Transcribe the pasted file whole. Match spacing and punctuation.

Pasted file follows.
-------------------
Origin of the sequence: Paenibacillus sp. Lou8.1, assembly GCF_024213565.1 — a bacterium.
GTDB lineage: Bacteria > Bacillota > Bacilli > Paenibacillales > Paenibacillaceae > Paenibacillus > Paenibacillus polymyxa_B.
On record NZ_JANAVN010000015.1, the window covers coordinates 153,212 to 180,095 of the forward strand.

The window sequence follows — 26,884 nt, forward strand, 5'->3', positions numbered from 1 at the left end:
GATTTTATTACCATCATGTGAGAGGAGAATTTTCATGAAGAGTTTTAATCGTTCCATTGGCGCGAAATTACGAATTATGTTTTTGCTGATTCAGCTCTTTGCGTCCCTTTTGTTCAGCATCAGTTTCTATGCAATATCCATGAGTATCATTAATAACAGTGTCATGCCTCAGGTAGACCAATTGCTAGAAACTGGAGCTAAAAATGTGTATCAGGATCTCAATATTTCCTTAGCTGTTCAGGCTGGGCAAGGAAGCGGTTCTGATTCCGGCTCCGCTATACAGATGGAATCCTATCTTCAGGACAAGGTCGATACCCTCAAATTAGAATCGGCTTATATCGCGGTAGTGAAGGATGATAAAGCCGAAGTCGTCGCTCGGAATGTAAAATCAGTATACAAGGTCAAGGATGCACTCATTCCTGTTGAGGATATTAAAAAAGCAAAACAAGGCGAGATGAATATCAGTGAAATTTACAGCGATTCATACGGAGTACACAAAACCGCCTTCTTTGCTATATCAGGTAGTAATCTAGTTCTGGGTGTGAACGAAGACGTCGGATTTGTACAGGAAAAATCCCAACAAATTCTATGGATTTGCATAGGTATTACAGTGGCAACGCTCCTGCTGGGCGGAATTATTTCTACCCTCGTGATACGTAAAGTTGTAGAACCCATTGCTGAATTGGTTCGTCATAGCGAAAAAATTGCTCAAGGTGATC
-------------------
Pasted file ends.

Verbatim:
Origin of the sequence: Paenibacillus sp. Lou8.1, assembly GCF_024213565.1 — a bacterium.
GTDB lineage: Bacteria > Bacillota > Bacilli > Paenibacillales > Paenibacillaceae > Paenibacillus > Paenibacillus polymyxa_B.
On record NZ_JANAVN010000015.1, the window covers coordinates 153,212 to 180,095 of the forward strand.

The window sequence follows — 26,884 nt, forward strand, 5'->3', positions numbered from 1 at the left end:
GATTTTATTACCATCATGTGAGAGGAGAATTTTCATGAAGAGTTTTAATCGTTCCATTGGCGCGAAATTACGAATTATGTTTTTGCTGATTCAGCTCTTTGCGTCCCTTTTGTTCAGCATCAGTTTCTATGCAATATCCATGAGTATCATTAATAACAGTGTCATGCCTCAGGTAGACCAATTGCTAGAAACTGGAGCTAAAAATGTGTATCAGGATCTCAATATTTCCTTAGCTGTTCAGGCTGGGCAAGGAAGCGGTTCTGATTCCGGCTCCGCTATACAGATGGAATCCTATCTTCAGGACAAGGTCGATACCCTCAAATTAGAATCGGCTTATATCGCGGTAGTGAAGGATGATAAAGCCGAAGTCGTCGCTCGGAATGTAAAATCAGTATACAAGGTCAAGGATGCACTCATTCCTGTTGAGGATATTAAAAAAGCAAAACAAGGCGAGATGAATATCAGTGAAATTTACAGCGATTCATACGGAGTACACAAAACCGCCTTCTTTGCTATATCAGGTAGTAATCTAGTTCTGGGTGTGAACGAAGACGTCGGATTTGTACAGGAAAAATCCCAACAAATTCTATGGATTTGCATAGGTATTACAGTGGCAACGCTCCTGCTGGGCGGAATTATTTCTACCCTCGTGATACGTAAAGTTGTAGAACCCATTGCTGAATTGGTTCGTCATAGCGAAAAAATTGCTCAAGGTGATC